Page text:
Flood toll on Lake Waco Wetlands could take years to overcome (2024)

Nora Schell has overseen the Lake Waco Wetlands through some 20 years of drought and flood and everything in between.

But the last few weeks have given the wetlands coordinator a new appreciation of the power of water in a hurry.

A series of floods on the adjacent North Bosque River in the last few weeks wrecked boardwalks, picnic tables and other improvements that have helped make the 180-acre preserve at 1752 Eichelberger Crossing Road a destination for nature lovers.

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The constructed wetlands upstream of Lake Waco remains covered with several feet of water due to floodwater from the lake, which was still 14.6 feet above normal Friday afternoon after days of aggressive water releases from the lake’s dam. Eichelberger Crossing was closed this week, blocking normal access to the wetland.

“This is the worst I’ve ever seen, in terms of being the most destructive,” Schell said Thursday. “All my boardwalks are askew.”

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The floating boardwalks came unmoored from their anchors and ended up in the wrong parts of the wetlands. Schell said the segments will require significant repair, and tractors will ultimately have to reposition them once the wetland dries out again. Meanwhile, a viewing platform between two of the main cells of the wetlands is gone, and the fate of benches recently installed by an Eagle Scout candidate is uncertain, Schell said.

Roads and paths around the wetlands have suffered both erosion and silting, and the pumps that normally divert a portion of the North Bosque River through the wetlands are submerged in water and mud and will likely need extensive work, Schell said.

The wetlands effectively dried up during a prolonged drought in 2022 and 2023, when the North Bosque slowed to a trickle and the pumps were out of service. In late October, floodwaters from a massive storm in the North Bosque watershed filled the lake. The pumps were repaired around the same time, allowing the wetlands to begin to return to normal this spring.

“The wetlands were looking beautiful and the pumps were working, and then, boom, this happened,” Schell said. “It’s famine to feast.”

The North Bosque River had three flood surges in late April, early May and the end of May, according to U.S. Geological Survey data.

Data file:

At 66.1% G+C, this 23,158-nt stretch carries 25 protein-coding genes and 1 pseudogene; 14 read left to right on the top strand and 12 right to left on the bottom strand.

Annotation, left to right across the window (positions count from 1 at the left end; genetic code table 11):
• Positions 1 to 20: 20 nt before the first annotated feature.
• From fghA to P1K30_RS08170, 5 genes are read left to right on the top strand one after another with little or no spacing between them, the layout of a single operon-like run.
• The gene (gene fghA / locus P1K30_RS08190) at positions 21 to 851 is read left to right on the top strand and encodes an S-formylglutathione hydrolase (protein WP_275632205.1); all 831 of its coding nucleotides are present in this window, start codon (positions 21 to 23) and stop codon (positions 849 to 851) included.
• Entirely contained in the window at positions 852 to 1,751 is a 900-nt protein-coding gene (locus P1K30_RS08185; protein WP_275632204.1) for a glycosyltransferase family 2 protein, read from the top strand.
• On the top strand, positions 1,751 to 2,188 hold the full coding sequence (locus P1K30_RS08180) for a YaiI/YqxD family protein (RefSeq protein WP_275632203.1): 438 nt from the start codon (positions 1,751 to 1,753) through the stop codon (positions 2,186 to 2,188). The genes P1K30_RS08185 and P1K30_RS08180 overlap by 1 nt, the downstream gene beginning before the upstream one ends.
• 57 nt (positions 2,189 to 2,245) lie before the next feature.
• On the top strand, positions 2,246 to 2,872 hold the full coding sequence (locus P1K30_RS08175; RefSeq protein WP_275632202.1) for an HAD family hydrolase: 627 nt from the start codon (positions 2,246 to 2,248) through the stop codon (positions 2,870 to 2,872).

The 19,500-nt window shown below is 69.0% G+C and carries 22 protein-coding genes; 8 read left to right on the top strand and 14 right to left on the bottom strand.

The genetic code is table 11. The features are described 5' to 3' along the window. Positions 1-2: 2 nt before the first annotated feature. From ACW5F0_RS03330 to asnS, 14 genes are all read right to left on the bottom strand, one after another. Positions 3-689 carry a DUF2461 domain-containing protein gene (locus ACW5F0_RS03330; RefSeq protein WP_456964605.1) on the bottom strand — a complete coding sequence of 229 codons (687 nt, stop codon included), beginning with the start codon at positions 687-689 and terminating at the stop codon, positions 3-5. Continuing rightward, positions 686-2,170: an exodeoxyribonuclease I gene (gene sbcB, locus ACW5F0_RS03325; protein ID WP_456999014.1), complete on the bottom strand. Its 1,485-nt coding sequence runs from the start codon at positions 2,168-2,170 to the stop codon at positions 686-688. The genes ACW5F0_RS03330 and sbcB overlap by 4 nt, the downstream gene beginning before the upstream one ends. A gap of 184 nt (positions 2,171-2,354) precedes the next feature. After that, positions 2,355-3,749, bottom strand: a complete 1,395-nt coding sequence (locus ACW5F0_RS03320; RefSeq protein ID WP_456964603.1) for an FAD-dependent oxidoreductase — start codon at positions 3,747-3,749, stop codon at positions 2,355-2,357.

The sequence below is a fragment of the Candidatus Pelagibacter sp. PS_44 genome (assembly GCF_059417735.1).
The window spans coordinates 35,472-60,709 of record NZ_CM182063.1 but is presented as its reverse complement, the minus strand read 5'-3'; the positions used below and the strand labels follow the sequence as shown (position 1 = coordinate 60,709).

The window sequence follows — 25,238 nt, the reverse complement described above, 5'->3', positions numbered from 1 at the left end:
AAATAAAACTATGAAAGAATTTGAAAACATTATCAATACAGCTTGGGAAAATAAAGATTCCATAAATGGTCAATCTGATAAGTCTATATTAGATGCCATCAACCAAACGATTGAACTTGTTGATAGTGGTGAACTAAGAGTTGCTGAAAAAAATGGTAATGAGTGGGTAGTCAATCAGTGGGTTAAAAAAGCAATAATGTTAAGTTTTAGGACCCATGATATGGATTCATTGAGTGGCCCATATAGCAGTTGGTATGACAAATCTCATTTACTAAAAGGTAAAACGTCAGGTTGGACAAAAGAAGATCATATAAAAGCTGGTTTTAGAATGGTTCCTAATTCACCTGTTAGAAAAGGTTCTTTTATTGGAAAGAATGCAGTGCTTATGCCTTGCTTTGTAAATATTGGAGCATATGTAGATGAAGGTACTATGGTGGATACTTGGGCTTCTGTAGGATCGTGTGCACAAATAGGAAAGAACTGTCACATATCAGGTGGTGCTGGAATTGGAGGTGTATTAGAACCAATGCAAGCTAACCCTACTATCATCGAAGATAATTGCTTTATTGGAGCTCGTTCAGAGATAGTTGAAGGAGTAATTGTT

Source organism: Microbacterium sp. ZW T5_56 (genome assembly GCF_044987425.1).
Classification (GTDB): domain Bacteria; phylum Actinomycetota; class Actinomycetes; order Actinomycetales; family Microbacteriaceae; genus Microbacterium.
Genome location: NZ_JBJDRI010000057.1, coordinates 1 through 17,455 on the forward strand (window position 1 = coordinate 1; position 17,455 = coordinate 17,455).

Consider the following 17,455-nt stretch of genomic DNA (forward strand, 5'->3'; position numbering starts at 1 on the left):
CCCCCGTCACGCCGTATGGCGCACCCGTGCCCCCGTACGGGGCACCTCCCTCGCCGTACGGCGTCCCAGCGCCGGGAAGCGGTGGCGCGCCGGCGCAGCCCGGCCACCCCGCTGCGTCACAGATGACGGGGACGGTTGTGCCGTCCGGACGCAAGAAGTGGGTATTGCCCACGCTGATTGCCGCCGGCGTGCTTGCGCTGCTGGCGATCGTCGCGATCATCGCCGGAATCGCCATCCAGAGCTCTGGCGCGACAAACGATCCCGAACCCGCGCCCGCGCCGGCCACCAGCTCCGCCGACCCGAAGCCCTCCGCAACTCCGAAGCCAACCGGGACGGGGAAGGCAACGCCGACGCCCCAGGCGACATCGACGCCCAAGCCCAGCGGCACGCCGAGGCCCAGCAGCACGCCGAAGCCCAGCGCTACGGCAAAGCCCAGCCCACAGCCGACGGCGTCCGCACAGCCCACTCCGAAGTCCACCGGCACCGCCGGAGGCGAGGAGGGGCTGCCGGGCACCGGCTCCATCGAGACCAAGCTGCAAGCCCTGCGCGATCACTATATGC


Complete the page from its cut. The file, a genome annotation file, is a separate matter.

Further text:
Schell said that in the May 4-5 incident, she got a call from the Lake Waco manager based on rising lake levels. She got out to the site in time to watch surges of stormwater fill the wetlands and flood surrounding roads.

She and nature photographer Brian Boyd stood on a lookout platform just downhill from the visitor center and saw snakes swim by, followed by an otter.

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Boyd, who visits Lake Waco several times a week, said he has seen many displaced animals with the high water, including snakes and deer.

“Wildlife is coming in closer to all of us,” he said.

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Lake Waco in early May rose to about 20 feet above its normal level of 462 feet above sea level. It has fluctuated since then as the U.S. Army Corps of Engineers has released water or held new inflows back to protect downstream communities. It peaked again at 18 feet above normal on June 2, then fell to 14.2 feet by Friday afternoon as the Corps continued to release nearly 8,000 cubic feet of water per second.

Lake Waco Park Ranger Taylor Christian said the Corps will continue to assess its parks and roads around the lake as the level drops. For now, he is expecting significant damage.

He said the heaviest damage is at Airport Beach and Airport Park campground, followed by Twin Bridges and Reynolds Creek parks. Speegleville and Midway parks were less affected.

RV sites, grills, electrical pedestals and playgrounds have been damaged at various parks. Restrooms have been submerged, along with their water heaters and other electric equipment.

As roads emerge from the floodwater, they will have to dry for two weeks before park personnel and others can drive on them.

The cost and time to repair the park facilities are still impossible to estimate, but Christian said the 11 lake staffers are an experienced team and ready to do the job.

“We’ve been through it,” he said. “We’re subject matter experts on flood cleanup.”

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Flood toll on Lake Waco Wetlands could take years to overcome (2024)
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